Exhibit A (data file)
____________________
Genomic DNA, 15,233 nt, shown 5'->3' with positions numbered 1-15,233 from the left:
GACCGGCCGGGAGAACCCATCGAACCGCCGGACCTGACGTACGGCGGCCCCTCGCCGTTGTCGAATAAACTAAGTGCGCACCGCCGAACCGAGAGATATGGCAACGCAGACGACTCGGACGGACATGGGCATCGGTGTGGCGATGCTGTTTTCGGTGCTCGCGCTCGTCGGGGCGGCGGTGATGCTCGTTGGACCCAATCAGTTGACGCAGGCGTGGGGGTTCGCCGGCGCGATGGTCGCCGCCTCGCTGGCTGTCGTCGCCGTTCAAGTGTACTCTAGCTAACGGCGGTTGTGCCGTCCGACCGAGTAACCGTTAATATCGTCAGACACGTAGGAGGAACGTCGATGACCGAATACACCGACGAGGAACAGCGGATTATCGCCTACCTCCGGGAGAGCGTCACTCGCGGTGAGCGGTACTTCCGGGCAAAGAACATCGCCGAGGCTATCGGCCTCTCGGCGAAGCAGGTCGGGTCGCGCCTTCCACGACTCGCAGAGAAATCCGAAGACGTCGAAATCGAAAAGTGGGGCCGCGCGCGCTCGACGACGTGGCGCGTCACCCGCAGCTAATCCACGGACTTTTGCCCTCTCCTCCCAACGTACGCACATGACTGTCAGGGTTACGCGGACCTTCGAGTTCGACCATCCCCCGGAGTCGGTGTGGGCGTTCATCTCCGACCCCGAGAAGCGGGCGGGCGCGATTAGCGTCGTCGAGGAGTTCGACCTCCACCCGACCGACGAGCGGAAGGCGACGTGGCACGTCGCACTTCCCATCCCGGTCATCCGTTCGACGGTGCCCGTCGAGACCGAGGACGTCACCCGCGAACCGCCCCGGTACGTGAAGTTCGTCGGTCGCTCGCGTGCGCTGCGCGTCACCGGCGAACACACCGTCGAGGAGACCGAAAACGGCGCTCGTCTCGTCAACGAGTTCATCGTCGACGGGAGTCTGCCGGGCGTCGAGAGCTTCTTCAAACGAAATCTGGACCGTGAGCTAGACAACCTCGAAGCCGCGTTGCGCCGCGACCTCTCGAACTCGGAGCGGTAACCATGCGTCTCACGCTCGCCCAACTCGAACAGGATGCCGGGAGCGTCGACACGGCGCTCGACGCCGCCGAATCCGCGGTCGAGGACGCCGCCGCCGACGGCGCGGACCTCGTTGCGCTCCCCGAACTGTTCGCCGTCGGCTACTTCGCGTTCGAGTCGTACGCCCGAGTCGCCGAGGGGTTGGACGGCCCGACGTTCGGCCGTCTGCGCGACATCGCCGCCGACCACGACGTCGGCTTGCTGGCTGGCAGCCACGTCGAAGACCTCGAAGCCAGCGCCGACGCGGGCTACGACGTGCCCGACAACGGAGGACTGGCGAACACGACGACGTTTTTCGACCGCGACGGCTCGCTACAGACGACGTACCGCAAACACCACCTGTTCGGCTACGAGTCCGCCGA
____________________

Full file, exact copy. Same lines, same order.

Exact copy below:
Genomic DNA, 15,233 nt, shown 5'->3' with positions numbered 1-15,233 from the left:
GACCGGCCGGGAGAACCCATCGAACCGCCGGACCTGACGTACGGCGGCCCCTCGCCGTTGTCGAATAAACTAAGTGCGCACCGCCGAACCGAGAGATATGGCAACGCAGACGACTCGGACGGACATGGGCATCGGTGTGGCGATGCTGTTTTCGGTGCTCGCGCTCGTCGGGGCGGCGGTGATGCTCGTTGGACCCAATCAGTTGACGCAGGCGTGGGGGTTCGCCGGCGCGATGGTCGCCGCCTCGCTGGCTGTCGTCGCCGTTCAAGTGTACTCTAGCTAACGGCGGTTGTGCCGTCCGACCGAGTAACCGTTAATATCGTCAGACACGTAGGAGGAACGTCGATGACCGAATACACCGACGAGGAACAGCGGATTATCGCCTACCTCCGGGAGAGCGTCACTCGCGGTGAGCGGTACTTCCGGGCAAAGAACATCGCCGAGGCTATCGGCCTCTCGGCGAAGCAGGTCGGGTCGCGCCTTCCACGACTCGCAGAGAAATCCGAAGACGTCGAAATCGAAAAGTGGGGCCGCGCGCGCTCGACGACGTGGCGCGTCACCCGCAGCTAATCCACGGACTTTTGCCCTCTCCTCCCAACGTACGCACATGACTGTCAGGGTTACGCGGACCTTCGAGTTCGACCATCCCCCGGAGTCGGTGTGGGCGTTCATCTCCGACCCCGAGAAGCGGGCGGGCGCGATTAGCGTCGTCGAGGAGTTCGACCTCCACCCGACCGACGAGCGGAAGGCGACGTGGCACGTCGCACTTCCCATCCCGGTCATCCGTTCGACGGTGCCCGTCGAGACCGAGGACGTCACCCGCGAACCGCCCCGGTACGTGAAGTTCGTCGGTCGCTCGCGTGCGCTGCGCGTCACCGGCGAACACACCGTCGAGGAGACCGAAAACGGCGCTCGTCTCGTCAACGAGTTCATCGTCGACGGGAGTCTGCCGGGCGTCGAGAGCTTCTTCAAACGAAATCTGGACCGTGAGCTAGACAACCTCGAAGCCGCGTTGCGCCGCGACCTCTCGAACTCGGAGCGGTAACCATGCGTCTCACGCTCGCCCAACTCGAACAGGATGCCGGGAGCGTCGACACGGCGCTCGACGCCGCCGAATCCGCGGTCGAGGACGCCGCCGCCGACGGCGCGGACCTCGTTGCGCTCCCCGAACTGTTCGCCGTCGGCTACTTCGCGTTCGAGTCGTACGCCCGAGTCGCCGAGGGGTTGGACGGCCCGACGTTCGGCCGTCTGCGCGACATCGCCGCCGACCACGACGTCGGCTTGCTGGCTGGCAGCCACGTCGAAGACCTCGAAGCCAGCGCCGACGCGGGCTACGACGTGCCCGACAACGGAGGACTGGCGAACACGACGACGTTTTTCGACCGCGACGGCTCGCTACAGACGACGTACCGCAAACACCACCTGTTCGGCTACGAGTCCGCCGA